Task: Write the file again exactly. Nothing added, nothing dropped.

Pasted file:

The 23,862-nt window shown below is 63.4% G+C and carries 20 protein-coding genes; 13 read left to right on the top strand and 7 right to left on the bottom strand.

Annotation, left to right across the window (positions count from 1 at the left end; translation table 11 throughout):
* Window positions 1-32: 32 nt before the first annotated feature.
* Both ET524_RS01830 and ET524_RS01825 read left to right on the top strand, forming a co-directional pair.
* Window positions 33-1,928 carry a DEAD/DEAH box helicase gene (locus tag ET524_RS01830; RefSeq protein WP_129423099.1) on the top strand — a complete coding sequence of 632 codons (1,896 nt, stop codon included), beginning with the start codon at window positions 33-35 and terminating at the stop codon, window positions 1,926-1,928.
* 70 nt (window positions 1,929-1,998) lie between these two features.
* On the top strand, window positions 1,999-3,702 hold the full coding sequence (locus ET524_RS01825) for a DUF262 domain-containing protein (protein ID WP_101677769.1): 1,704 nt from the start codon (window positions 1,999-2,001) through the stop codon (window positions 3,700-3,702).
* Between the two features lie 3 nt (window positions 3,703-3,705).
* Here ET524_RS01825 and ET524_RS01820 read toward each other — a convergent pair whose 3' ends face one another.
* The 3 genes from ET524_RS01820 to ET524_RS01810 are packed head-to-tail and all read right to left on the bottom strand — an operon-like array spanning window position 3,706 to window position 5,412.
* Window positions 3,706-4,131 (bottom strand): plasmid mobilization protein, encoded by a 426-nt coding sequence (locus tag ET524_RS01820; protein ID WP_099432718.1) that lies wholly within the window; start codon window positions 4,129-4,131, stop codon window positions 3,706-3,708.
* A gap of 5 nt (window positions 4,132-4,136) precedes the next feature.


The 23,862-nt window shown below is 63.4% G+C and carries 20 protein-coding genes; 13 read left to right on the top strand and 7 right to left on the bottom strand.

Annotation, left to right across the window (positions count from 1 at the left end; translation table 11 throughout):
* Window positions 1-32: 32 nt before the first annotated feature.
* Both ET524_RS01830 and ET524_RS01825 read left to right on the top strand, forming a co-directional pair.
* Window positions 33-1,928 carry a DEAD/DEAH box helicase gene (locus tag ET524_RS01830; RefSeq protein WP_129423099.1) on the top strand — a complete coding sequence of 632 codons (1,896 nt, stop codon included), beginning with the start codon at window positions 33-35 and terminating at the stop codon, window positions 1,926-1,928.
* 70 nt (window positions 1,929-1,998) lie between these two features.
* On the top strand, window positions 1,999-3,702 hold the full coding sequence (locus ET524_RS01825) for a DUF262 domain-containing protein (protein ID WP_101677769.1): 1,704 nt from the start codon (window positions 1,999-2,001) through the stop codon (window positions 3,700-3,702).
* Between the two features lie 3 nt (window positions 3,703-3,705).
* Here ET524_RS01825 and ET524_RS01820 read toward each other — a convergent pair whose 3' ends face one another.
* The 3 genes from ET524_RS01820 to ET524_RS01810 are packed head-to-tail and all read right to left on the bottom strand — an operon-like array spanning window position 3,706 to window position 5,412.
* Window positions 3,706-4,131 (bottom strand): plasmid mobilization protein, encoded by a 426-nt coding sequence (locus tag ET524_RS01820; protein ID WP_099432718.1) that lies wholly within the window; start codon window positions 4,129-4,131, stop codon window positions 3,706-3,708.
* A gap of 5 nt (window positions 4,132-4,136) precedes the next feature.